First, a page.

A Magic: the Gathering deck is seldom larger than 60 cards, around 40% of which are lands.

I have cards and effects that "mill" my opponent, meaning it takes cards from the top of their deck and places them in the discard pile. Some of these effects mill a certain number of cards, and others mill until they mill a land card (or multiple land cards), then they stop. At times, both of those effects happen "at once", and I get to decide the order in which they happen. I have other cards that get better the more cards are in their discard pile.

My question is this: given that I can see how many lands are on the field (and thus deduce approximately how many lands are left), is there a way for me to determine which has the larger benefit: either milling a certain number or milling until they reach a (certain number of) land(s)? Does this depend on the number of cards being milled or on the number of lands to be reached before milling stops, or both, or is there even any way to determine?

  • $\begingroup$ Do you know the number of remaining cards in your opponent's deck? $\endgroup$ – BallBoy Jan 25 '18 at 16:43
  • $\begingroup$ Yes, either by estimating or counting. For estimating, at any given point it's ~60 minus the number of lands in play (usually one per turn) minus the number of cards in play minus the number of cards they have in their hand. $\endgroup$ – John Doe Jan 25 '18 at 16:46

One way to approach this is to ask what the expected number of cards milled will be of each option. If you have a card that mills $m$ cards, regardless of type, then the expected number is $m$. The mill-until-land card is a little trickier, but there is some good discussion of an equivalent problem here. The upshot is as follows: if your opponent has $\ell$ land cards left among $n$ total cards left, the expected number of cards through the $k$th land card (including that card) is $k\left(\frac{n-\ell}{\ell+1}+1\right) = k\left(\frac{n+1}{\ell+1}\right)$. The quick argument for this is that the "average" deck has the $\ell$ land cards equally spaced, and the remaining $n-\ell$ cards in $\ell+1$ evenly-sized piles before, after, and between the land cards.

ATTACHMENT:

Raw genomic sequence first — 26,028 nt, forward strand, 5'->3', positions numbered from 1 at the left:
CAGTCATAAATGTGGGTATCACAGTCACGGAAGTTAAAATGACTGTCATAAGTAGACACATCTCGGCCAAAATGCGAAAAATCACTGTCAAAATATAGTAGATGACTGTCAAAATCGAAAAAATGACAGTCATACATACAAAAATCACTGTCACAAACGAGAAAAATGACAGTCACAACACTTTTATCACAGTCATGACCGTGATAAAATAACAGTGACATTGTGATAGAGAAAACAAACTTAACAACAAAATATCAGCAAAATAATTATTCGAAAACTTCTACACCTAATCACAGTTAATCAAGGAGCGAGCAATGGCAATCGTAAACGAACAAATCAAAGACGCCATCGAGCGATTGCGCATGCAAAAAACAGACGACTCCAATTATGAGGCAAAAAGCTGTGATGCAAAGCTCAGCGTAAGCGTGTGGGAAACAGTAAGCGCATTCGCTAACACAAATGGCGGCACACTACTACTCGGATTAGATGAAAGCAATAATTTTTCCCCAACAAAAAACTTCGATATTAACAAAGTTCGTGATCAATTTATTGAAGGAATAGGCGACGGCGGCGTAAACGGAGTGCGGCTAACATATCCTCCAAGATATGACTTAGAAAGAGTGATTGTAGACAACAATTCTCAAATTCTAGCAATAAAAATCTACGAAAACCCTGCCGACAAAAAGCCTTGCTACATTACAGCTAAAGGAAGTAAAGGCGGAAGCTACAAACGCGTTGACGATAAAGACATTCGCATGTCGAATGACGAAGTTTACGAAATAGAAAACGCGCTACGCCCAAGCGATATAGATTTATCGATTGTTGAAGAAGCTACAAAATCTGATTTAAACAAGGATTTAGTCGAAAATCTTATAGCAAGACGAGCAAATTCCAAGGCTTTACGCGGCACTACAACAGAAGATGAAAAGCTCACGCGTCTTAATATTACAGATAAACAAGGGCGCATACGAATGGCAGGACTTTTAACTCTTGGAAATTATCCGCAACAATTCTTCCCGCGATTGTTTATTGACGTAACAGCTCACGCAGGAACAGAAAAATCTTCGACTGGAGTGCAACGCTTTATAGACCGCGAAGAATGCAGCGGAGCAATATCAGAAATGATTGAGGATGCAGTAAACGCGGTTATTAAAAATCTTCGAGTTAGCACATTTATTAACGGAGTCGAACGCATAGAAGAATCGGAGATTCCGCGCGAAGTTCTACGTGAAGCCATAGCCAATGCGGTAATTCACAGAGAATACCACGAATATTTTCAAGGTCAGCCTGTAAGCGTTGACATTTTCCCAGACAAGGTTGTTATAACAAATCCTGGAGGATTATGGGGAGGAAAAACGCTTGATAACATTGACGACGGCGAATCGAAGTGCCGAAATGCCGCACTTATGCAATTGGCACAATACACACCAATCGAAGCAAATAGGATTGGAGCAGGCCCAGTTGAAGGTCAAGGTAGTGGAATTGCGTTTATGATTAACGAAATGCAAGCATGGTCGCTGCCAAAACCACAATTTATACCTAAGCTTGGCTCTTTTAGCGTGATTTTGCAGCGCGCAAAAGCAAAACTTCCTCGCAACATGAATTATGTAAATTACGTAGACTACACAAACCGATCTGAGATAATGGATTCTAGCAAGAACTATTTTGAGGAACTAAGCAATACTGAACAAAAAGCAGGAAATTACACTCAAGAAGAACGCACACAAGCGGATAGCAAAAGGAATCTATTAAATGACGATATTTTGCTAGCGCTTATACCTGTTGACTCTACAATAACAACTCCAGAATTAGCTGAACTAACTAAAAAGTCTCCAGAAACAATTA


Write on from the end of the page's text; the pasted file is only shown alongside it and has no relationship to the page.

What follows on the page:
• $\begingroup$ Thanks! I realize I'm shooting for the moon, but can there be any accounting for randomly spaced land cards left in the deck? $\endgroup$ – John Doe Jan 25 '18 at 16:49
  • $\begingroup$ @JohnDoe I'm not sure I follow exactly what you mean. $\endgroup$ – BallBoy Jan 25 '18 at 16:50
  • $\begingroup$ You said "l land cards evenly spaced". The decks are shuffled before the game; I was just wondering if there was some way to account for the random spacing, as opposed to the equal spacing, in the equation. $\endgroup$ – John Doe Jan 25 '18 at 16:51
  • $\begingroup$ @JohnDoe If we don't know anything about the random spacing, the even spacing is the average possibility -- all the land cards could be on top, or all the land cards could be on bottom, or anything in between, but on average, they'll be evenly spaced. (That's, informally, the mathematical concept of expected value -- if you played a game where you flip a coin and win \$4 for heads but lose \$2 for tails, we can say that on average you win \$1, even though this never actually happens.) $\endgroup$ – BallBoy Jan 25 '18 at 16:54
  • $\begingroup$ @JohnDoe This is valid assuming the shuffling orders the cards completely randomly, so any ordering is equally as likely as any other ordering. If we have more information about how the rest of the deck might be ordered, it might be possible to account for that as well. $\endgroup$ – BallBoy Jan 25 '18 at 16:55

Your Answer

By clicking “Post Your Answer”, you agree to our terms of service, privacy policy and cookie policy

Not the answer you're looking for? Browse other questions tagged or ask your own question.